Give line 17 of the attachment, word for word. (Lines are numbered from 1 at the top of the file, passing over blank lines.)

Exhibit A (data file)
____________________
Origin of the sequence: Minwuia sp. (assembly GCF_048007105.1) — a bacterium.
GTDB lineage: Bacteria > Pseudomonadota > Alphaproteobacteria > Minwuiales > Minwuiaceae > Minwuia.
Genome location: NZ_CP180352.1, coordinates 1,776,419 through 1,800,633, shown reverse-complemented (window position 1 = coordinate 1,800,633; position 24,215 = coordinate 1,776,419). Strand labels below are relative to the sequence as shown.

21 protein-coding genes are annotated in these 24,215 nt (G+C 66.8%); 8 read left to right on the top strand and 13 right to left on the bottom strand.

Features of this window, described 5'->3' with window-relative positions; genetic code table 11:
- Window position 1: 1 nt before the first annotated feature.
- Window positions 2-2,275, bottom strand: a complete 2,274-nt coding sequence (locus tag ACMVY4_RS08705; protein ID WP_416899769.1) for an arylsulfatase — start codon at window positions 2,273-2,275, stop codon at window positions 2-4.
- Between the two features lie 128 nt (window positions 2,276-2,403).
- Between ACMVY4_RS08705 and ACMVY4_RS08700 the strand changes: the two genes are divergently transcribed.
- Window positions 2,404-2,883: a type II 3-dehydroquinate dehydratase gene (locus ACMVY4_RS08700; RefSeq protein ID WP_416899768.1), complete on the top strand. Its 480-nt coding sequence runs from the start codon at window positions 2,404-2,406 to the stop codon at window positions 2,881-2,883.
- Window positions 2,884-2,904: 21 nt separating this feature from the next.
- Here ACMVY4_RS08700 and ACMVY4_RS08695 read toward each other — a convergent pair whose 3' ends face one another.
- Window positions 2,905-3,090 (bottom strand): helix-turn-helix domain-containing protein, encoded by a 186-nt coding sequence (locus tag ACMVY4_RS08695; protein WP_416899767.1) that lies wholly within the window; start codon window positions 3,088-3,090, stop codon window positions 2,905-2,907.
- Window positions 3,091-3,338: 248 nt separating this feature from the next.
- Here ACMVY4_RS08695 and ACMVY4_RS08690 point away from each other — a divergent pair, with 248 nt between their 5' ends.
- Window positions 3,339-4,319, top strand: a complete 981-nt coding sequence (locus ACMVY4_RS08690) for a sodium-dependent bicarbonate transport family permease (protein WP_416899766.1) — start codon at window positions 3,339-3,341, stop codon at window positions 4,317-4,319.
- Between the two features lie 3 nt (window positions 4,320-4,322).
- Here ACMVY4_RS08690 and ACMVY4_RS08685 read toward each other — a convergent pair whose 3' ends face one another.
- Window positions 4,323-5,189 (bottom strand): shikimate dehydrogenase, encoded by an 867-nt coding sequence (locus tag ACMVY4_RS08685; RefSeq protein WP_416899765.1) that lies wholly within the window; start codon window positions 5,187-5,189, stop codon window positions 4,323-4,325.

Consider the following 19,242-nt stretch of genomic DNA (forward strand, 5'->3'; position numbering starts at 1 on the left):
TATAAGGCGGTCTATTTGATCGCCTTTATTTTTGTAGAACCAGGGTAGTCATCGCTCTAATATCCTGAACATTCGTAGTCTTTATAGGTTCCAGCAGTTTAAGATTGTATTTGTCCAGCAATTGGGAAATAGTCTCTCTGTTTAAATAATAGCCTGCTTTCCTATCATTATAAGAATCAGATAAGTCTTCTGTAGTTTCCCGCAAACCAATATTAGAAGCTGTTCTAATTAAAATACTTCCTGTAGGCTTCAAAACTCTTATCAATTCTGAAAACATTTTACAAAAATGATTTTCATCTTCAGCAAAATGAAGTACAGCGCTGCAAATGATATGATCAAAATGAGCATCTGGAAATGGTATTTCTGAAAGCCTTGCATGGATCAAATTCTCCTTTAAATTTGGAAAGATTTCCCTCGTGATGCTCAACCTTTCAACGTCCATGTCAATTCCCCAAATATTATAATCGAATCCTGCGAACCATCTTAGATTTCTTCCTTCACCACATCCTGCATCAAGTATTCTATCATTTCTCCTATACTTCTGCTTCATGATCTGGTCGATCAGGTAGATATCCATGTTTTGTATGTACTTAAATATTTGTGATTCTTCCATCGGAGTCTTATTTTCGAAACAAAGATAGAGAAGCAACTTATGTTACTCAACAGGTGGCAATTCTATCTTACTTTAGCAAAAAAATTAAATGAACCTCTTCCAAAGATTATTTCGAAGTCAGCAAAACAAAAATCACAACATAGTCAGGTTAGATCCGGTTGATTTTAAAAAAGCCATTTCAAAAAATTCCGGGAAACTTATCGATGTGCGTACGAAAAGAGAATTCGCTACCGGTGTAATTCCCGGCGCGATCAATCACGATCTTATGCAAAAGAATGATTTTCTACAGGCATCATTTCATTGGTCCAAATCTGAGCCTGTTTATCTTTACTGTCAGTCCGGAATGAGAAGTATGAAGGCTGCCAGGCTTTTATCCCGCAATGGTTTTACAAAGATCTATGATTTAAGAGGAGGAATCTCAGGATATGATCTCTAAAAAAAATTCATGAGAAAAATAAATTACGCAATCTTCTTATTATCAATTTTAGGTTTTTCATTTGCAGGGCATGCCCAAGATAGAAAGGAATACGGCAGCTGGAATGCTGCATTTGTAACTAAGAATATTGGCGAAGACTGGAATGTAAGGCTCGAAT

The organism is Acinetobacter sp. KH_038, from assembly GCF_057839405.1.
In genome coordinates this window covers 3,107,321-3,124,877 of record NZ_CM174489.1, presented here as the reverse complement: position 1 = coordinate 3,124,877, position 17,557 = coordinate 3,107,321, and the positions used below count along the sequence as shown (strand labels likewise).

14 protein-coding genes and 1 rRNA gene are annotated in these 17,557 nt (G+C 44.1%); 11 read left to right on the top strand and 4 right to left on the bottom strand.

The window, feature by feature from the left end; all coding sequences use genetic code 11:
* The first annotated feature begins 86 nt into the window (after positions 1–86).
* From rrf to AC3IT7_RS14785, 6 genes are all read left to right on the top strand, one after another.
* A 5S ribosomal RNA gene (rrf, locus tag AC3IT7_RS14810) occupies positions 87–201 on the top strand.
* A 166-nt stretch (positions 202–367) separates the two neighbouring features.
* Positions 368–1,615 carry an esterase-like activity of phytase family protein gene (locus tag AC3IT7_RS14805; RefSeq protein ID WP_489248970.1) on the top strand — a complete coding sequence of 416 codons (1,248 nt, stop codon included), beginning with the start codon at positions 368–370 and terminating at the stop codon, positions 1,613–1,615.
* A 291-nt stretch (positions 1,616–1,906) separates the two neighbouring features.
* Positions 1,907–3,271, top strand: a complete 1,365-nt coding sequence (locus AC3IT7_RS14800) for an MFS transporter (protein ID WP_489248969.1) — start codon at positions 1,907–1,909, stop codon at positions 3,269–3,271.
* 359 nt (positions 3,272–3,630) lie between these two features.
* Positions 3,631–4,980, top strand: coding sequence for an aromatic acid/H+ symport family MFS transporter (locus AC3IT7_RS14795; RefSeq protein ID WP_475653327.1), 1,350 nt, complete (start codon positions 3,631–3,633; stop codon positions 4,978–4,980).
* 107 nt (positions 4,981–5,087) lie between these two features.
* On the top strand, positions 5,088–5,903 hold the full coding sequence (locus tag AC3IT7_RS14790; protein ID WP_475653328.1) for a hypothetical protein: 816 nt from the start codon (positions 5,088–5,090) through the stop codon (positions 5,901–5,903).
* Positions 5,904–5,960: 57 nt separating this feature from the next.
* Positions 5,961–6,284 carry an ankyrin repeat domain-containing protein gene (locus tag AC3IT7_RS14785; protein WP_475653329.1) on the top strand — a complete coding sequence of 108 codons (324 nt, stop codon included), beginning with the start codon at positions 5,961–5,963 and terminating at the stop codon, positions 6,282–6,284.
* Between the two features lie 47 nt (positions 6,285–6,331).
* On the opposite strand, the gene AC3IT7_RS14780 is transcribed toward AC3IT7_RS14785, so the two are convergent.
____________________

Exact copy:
- Between the two features lie 3 nt (window positions 4,320-4,322).